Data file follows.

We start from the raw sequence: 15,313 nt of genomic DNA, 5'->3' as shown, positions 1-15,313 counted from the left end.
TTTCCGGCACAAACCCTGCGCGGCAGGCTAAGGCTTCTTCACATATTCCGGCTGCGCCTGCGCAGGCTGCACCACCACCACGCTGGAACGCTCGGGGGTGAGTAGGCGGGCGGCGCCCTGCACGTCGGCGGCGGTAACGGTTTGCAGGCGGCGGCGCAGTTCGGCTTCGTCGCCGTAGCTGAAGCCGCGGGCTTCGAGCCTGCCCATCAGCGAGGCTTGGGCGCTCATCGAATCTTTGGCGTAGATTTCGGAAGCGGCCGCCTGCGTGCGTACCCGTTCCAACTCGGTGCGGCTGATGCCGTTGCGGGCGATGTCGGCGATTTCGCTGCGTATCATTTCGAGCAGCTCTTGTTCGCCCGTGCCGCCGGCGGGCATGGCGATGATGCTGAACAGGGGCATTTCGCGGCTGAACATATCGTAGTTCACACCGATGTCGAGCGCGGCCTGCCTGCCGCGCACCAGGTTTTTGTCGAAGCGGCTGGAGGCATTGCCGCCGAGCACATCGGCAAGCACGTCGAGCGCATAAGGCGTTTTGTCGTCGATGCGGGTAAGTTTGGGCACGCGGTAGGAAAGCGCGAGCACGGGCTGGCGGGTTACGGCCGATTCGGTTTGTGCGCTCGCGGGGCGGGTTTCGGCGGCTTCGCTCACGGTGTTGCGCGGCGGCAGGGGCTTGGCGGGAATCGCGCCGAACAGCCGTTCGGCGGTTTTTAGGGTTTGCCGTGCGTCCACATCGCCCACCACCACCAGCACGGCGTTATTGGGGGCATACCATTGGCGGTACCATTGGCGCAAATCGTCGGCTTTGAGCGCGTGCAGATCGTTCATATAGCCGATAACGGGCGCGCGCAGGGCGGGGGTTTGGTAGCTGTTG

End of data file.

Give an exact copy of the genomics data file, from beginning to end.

We start from the raw sequence: 15,313 nt of genomic DNA, 5'->3' as shown, positions 1-15,313 counted from the left end.
TTTCCGGCACAAACCCTGCGCGGCAGGCTAAGGCTTCTTCACATATTCCGGCTGCGCCTGCGCAGGCTGCACCACCACCACGCTGGAACGCTCGGGGGTGAGTAGGCGGGCGGCGCCCTGCACGTCGGCGGCGGTAACGGTTTGCAGGCGGCGGCGCAGTTCGGCTTCGTCGCCGTAGCTGAAGCCGCGGGCTTCGAGCCTGCCCATCAGCGAGGCTTGGGCGCTCATCGAATCTTTGGCGTAGATTTCGGAAGCGGCCGCCTGCGTGCGTACCCGTTCCAACTCGGTGCGGCTGATGCCGTTGCGGGCGATGTCGGCGATTTCGCTGCGTATCATTTCGAGCAGCTCTTGTTCGCCCGTGCCGCCGGCGGGCATGGCGATGATGCTGAACAGGGGCATTTCGCGGCTGAACATATCGTAGTTCACACCGATGTCGAGCGCGGCCTGCCTGCCGCGCACCAGGTTTTTGTCGAAGCGGCTGGAGGCATTGCCGCCGAGCACATCGGCAAGCACGTCGAGCGCATAAGGCGTTTTGTCGTCGATGCGGGTAAGTTTGGGCACGCGGTAGGAAAGCGCGAGCACGGGCTGGCGGGTTACGGCCGATTCGGTTTGTGCGCTCGCGGGGCGGGTTTCGGCGGCTTCGCTCACGGTGTTGCGCGGCGGCAGGGGCTTGGCGGGAATCGCGCCGAACAGCCGTTCGGCGGTTTTTAGGGTTTGCCGTGCGTCCACATCGCCCACCACCACCAGCACGGCGTTATTGGGGGCATACCATTGGCGGTACCATTGGCGCAAATCGTCGGCTTTGAGCGCGTGCAGATCGTTCATATAGCCGATAACGGGCGCGCGCAGGGCGGGGGTTTGGTAGCTGTTG